Global mineral distributions on Mars
Article first published online: 27 JUN 2002
Copyright 2002 by the American Geophysical Union.
Journal of Geophysical Research: Planets (1991–2012)
Volume 107, Issue E6, pages 9-1–9-20, June 2002
How to Cite
Global mineral distributions on Mars, J. Geophys. Res., 107(E6), doi:10.1029/2001JE001510, 2002.,
- Issue published online: 27 JUN 2002
- Article first published online: 27 JUN 2002
- Manuscript Accepted: 26 MAR 2002
- Manuscript Revised: 29 JAN 2002
- Manuscript Received: 27 APR 2001
- infrared spectroscopy;
- surface mineralogy;
- remote sensing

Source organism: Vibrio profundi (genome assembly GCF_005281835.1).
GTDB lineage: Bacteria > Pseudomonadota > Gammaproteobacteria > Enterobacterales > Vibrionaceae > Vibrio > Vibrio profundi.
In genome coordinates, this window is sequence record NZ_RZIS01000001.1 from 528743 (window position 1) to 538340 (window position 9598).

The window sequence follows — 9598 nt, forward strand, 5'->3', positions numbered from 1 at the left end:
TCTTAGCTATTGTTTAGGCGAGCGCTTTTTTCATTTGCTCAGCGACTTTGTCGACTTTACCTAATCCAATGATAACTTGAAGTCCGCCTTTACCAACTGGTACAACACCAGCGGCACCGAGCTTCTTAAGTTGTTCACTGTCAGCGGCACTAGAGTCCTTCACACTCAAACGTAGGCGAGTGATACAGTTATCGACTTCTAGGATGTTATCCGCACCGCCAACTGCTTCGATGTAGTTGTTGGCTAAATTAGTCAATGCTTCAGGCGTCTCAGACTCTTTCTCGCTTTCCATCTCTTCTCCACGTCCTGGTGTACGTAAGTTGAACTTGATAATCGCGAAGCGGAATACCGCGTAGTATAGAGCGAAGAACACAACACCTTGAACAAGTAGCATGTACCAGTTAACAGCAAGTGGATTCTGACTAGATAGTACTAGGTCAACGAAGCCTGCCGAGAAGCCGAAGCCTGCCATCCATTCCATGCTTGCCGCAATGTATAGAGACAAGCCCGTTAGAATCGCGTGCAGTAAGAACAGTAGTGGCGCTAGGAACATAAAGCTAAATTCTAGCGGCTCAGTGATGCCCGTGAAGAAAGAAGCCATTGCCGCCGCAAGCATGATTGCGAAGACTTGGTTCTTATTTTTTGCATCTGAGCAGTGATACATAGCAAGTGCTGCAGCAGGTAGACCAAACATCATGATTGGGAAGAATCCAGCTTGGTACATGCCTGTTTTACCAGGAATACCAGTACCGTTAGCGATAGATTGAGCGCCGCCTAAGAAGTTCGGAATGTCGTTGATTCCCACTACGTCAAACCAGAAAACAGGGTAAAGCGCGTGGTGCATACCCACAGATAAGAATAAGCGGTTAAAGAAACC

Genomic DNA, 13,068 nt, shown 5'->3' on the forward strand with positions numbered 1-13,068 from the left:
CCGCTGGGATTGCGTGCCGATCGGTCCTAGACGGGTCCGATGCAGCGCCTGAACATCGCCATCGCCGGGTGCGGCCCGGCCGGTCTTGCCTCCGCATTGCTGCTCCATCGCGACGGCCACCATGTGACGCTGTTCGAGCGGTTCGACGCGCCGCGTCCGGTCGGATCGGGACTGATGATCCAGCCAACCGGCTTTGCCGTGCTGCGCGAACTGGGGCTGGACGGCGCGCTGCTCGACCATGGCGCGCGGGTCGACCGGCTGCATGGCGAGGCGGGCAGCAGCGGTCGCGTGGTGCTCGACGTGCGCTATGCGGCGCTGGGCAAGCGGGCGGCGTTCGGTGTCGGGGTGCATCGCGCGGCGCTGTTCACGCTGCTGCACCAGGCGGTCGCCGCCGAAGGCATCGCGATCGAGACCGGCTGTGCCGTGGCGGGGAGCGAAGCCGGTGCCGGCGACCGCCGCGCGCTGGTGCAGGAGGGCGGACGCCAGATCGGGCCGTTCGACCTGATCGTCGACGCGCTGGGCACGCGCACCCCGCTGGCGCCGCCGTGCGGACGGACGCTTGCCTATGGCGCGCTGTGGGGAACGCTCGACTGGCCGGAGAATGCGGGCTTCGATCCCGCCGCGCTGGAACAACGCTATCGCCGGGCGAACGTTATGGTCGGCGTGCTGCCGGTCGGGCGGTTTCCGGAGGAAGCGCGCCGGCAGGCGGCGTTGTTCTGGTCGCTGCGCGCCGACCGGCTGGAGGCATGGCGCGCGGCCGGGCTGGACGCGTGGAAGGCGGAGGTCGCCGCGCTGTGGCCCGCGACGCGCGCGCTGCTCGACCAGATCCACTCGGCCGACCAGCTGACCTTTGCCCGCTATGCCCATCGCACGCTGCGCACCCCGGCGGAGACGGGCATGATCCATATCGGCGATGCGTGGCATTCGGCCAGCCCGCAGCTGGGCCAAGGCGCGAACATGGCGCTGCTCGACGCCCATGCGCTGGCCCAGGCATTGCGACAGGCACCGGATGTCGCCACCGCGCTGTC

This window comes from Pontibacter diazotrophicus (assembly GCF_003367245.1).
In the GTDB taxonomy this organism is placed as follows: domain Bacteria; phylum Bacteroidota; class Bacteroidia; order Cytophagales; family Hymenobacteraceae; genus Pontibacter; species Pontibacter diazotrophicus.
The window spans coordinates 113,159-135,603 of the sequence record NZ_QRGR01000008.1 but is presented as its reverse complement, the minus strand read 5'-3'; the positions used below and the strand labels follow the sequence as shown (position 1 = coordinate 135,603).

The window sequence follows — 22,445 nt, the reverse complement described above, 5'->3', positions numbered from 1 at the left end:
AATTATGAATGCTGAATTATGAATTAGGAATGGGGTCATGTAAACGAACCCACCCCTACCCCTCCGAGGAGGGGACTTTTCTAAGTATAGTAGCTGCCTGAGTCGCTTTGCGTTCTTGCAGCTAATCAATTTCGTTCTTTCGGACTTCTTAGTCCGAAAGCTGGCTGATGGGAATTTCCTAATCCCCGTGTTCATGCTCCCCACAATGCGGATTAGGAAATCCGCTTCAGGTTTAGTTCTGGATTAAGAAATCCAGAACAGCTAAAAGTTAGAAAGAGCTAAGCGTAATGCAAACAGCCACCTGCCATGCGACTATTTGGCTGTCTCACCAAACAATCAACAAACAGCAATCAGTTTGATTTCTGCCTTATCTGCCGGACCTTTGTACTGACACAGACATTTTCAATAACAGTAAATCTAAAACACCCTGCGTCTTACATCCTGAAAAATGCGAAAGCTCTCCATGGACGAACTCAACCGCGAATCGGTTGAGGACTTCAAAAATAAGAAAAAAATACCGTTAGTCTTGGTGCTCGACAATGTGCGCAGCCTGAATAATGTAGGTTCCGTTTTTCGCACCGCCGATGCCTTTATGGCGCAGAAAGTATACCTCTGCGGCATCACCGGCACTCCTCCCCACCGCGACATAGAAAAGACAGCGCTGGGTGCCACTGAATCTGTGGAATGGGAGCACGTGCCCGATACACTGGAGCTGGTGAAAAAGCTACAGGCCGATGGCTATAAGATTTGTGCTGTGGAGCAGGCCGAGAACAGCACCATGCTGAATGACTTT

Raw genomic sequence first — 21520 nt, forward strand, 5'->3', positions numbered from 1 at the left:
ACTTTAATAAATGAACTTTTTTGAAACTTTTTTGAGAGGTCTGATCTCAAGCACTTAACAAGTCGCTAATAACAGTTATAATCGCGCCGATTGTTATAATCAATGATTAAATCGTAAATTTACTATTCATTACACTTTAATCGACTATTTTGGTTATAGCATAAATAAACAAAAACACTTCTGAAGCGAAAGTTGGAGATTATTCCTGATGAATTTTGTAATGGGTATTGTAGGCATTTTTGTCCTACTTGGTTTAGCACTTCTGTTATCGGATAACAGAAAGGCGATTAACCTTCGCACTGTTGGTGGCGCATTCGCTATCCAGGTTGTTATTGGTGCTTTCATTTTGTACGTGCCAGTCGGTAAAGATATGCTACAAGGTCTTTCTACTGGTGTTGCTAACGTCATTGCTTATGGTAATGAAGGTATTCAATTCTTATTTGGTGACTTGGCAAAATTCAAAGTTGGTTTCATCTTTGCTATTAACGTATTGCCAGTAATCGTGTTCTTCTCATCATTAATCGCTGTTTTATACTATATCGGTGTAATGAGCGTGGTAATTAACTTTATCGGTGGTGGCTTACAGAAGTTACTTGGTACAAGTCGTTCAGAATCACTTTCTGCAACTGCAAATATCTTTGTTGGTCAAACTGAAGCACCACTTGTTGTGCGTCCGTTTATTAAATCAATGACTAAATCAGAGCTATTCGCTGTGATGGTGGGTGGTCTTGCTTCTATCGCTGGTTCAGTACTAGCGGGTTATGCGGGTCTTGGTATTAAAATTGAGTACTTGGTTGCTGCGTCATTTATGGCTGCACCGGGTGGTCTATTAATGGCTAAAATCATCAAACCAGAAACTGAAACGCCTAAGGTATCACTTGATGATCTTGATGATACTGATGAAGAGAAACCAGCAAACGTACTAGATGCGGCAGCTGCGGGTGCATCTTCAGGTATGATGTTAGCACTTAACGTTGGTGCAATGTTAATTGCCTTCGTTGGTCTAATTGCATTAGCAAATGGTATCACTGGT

Determining the mineralogy of Mars is an essential part of revealing the conditions of the surface and subsurface. A deconvolution method was used to remove atmospheric components and determine surface mineralogy from Thermal Emission Spectrometer data at 1 pixel per degree (ppd). Minerals are grouped into categories on the basis of compositional and spectral similarity, and global concentration maps are produced. All binned pixels are fit well with RMS errors of ≤0.005 in emissivity. Higher RMS errors are attributed to short wavelength particle size effects on dust-covered surfaces. Significant concentrations (>0.10) of plagioclase, high-Ca pyroxene, sheet silicates/high-Si glass, and hematite are detected and display distributions consistent with previous studies. Elevated concentrations of plagioclase and high-Ca pyroxene are consistent with basaltic surfaces and are located in low-albedo highlands regions north of ∼45°S. Significant concentrations of plagioclase and sheet silicates/high-Si glass and low concentrations of high-Ca pyroxenes are consistent with andesitic surfaces and are concentrated in both southern and northern high-latitude, low-albedo regions. Andesitic surfaces in the southern hemisphere have a lower spectral contrast than northern surfaces. An isolated surface located in Solis Planum is spectrally distinct but compositionally similar to other surfaces interpreted to be andesitic in composition. Concentrations of olivine below the detection limit correctly identify its presence in two of three locations. Potassium feldspar, low-Ca pyroxene, basaltic glass, olivine, sulfate, carbonate, quartz, and amphibole are not detected with confidence at 1 ppd. The results presented here indicate a predominance of volcanic compositions within Martian dust-free surfaces.